Voluntary distributed computing projects divide large computational tasks into small pieces of data or work that are sent out over the Internet to be processed by individual users, who participate voluntarily in order to provide solutions that would ordinarily require investments of millions of dollars. This approach is contributing to the transformation of computationally heavy scientific research, opening up participation in science to interested lay people and greatly reducing the cost-barriers to computation for financially challenged researchers. Drawing on face-to-face and online ethnographic, survey and interview data with participants in distributed computing projects around the world, this book sheds light on the organizational and social structures of voluntary distributed computing projects, communities and teams, with close attention to questions of motivation in projects that offer little or no traditional forms of reward, either financially or in terms of participants' careers. With its focus on non-market, non-hierarchical cooperation, this book is a case study of networked individuals around the world who are part of a new social production of information. A rich study of the transformative potential inherent in globalization and connectedness, Community, Competition and Citizen Science will appeal to sociologists and political scientists with interests in globalization, networks and science and technology studies, together with scholars and students of media and communication and those working in relevant fields of computing, information systems and scientific collaboration.
This book deals with an exciting often overlooked area; the need to locate, maintain, manage, and share the knowledge of rural, Indigenous, and marginalized (RIM) communities globally. This knowledge globally is a valuable source for human prosperity and survival. Implicit within this is the need for respect and fair compensation to the communities that are the sources of this knowledge. Knowledge sharing is a two way street. Community Knowledge Management highlights an often-overlooked area: locating, maintaining, compensating for, and sharing the knowledge of rural, Indigenous, and marginalized (RIM) communities globally. This knowledge is valuable for all humans' prosperity, health, and survival and the planet's health. Respect for and fair compensation to the source communities is essential. Knowledge sharing includes the need for reciprocity for the process must be a two way street.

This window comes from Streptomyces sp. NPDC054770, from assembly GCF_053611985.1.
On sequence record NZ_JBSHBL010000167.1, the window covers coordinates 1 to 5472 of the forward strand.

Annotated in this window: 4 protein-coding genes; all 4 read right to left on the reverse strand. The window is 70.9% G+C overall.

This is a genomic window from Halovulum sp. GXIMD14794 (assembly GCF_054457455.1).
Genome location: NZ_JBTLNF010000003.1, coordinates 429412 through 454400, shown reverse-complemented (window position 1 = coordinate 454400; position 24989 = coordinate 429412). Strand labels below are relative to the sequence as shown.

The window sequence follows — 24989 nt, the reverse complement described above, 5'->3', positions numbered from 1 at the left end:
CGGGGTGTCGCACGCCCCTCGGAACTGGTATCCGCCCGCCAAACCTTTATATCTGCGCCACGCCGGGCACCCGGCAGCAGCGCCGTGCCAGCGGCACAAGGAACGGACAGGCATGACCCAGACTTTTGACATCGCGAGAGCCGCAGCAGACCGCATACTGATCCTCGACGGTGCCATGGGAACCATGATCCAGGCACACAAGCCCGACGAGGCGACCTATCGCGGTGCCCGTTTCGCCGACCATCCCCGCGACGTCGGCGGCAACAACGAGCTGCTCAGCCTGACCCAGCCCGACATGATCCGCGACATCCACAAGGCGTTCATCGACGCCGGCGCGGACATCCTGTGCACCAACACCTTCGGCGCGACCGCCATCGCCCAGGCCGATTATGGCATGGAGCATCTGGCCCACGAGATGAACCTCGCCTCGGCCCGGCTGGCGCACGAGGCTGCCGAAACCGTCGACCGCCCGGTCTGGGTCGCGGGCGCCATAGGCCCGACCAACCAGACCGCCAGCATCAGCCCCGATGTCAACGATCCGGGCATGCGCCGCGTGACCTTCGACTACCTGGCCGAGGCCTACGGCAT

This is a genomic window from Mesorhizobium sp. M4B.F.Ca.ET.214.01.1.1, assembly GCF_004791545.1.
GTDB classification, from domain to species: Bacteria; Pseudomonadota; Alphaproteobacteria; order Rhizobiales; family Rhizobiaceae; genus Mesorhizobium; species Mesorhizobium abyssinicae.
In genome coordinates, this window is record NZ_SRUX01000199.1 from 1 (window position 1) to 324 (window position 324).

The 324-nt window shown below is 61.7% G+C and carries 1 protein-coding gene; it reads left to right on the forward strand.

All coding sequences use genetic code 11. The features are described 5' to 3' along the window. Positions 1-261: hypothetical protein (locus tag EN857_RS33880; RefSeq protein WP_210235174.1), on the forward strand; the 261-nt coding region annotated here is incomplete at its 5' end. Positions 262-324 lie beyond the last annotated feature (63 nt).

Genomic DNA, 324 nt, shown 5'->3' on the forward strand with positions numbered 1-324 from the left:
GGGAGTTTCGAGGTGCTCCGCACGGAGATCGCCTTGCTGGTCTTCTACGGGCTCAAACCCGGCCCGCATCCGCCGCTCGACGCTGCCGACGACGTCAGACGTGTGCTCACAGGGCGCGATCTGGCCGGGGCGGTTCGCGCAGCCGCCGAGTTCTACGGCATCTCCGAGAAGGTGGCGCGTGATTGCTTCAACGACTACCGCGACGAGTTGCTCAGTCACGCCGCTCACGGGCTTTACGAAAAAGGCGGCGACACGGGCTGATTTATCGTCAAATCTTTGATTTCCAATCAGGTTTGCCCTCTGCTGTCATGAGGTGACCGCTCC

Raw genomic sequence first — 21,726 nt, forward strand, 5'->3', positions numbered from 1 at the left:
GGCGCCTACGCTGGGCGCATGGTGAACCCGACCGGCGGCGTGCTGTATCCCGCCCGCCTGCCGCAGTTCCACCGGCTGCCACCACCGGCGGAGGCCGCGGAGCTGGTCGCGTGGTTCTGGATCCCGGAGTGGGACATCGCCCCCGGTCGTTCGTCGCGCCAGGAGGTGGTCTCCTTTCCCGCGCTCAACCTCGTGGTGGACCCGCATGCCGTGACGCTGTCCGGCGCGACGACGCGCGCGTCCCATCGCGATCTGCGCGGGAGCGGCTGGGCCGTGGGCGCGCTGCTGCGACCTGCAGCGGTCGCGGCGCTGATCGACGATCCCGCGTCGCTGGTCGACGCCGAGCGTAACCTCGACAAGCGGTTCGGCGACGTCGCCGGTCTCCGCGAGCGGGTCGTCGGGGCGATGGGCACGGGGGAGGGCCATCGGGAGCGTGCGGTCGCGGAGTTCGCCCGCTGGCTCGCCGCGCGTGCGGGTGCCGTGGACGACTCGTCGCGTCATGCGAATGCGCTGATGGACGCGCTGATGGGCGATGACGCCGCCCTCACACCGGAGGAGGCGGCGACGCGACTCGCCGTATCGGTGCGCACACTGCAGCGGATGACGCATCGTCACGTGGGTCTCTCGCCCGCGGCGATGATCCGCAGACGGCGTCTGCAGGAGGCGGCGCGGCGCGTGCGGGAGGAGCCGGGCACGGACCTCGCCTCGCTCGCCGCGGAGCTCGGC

This book examines do-it-yourself (DIY) approaches to the collection, preservation, and display of popular music heritage being undertaken by volunteers in community archives, museums, and halls of fame globally. DIY institutions of popular music heritage are much more than "unofficial" versions of "official" institutions; rather, they invoke a complex network of affect and sociality, and are sites where interested people-often enthusiasts-are able to assemble around shared goals related to the preservation of and ownership over the material histories of popular music culture. Drawing on interviews and observations with founders, volunteers, and heritage workers in 24 DIY institutions in Australasia, Europe, and North America, the book highlights the potentialities of bottom-up, community-based interventions into the archiving and preservation of popular music's material history. It reveals the kinds of collections being housed in these archives, how they are managed and maintained, and explores their relationship to mainstream heritage institutions. The study also considers the cultural labor of volunteers in the DIY institution, arguing that whilst these are places concerned with heritage management and the preservation of artefacts, they are also extensions of musical communities in the present in which activities around popular music preservation have personal, cultural, community, and heritage benefits. By looking at volunteers' everyday interventions in the archiving and curating of popular music's material past, the book highlights how DIY institutions build upon national heritage strategies at the community level and have the capacity to contribute to the democratization of popular music heritage. This book will have a broad appeal to a range of scholars in the fields of popular music studies, musicology, ethnomusicology, archive studies and archival science, museum studies, cultural heritage studies, cultural studies, cultural sociology, and media studies.
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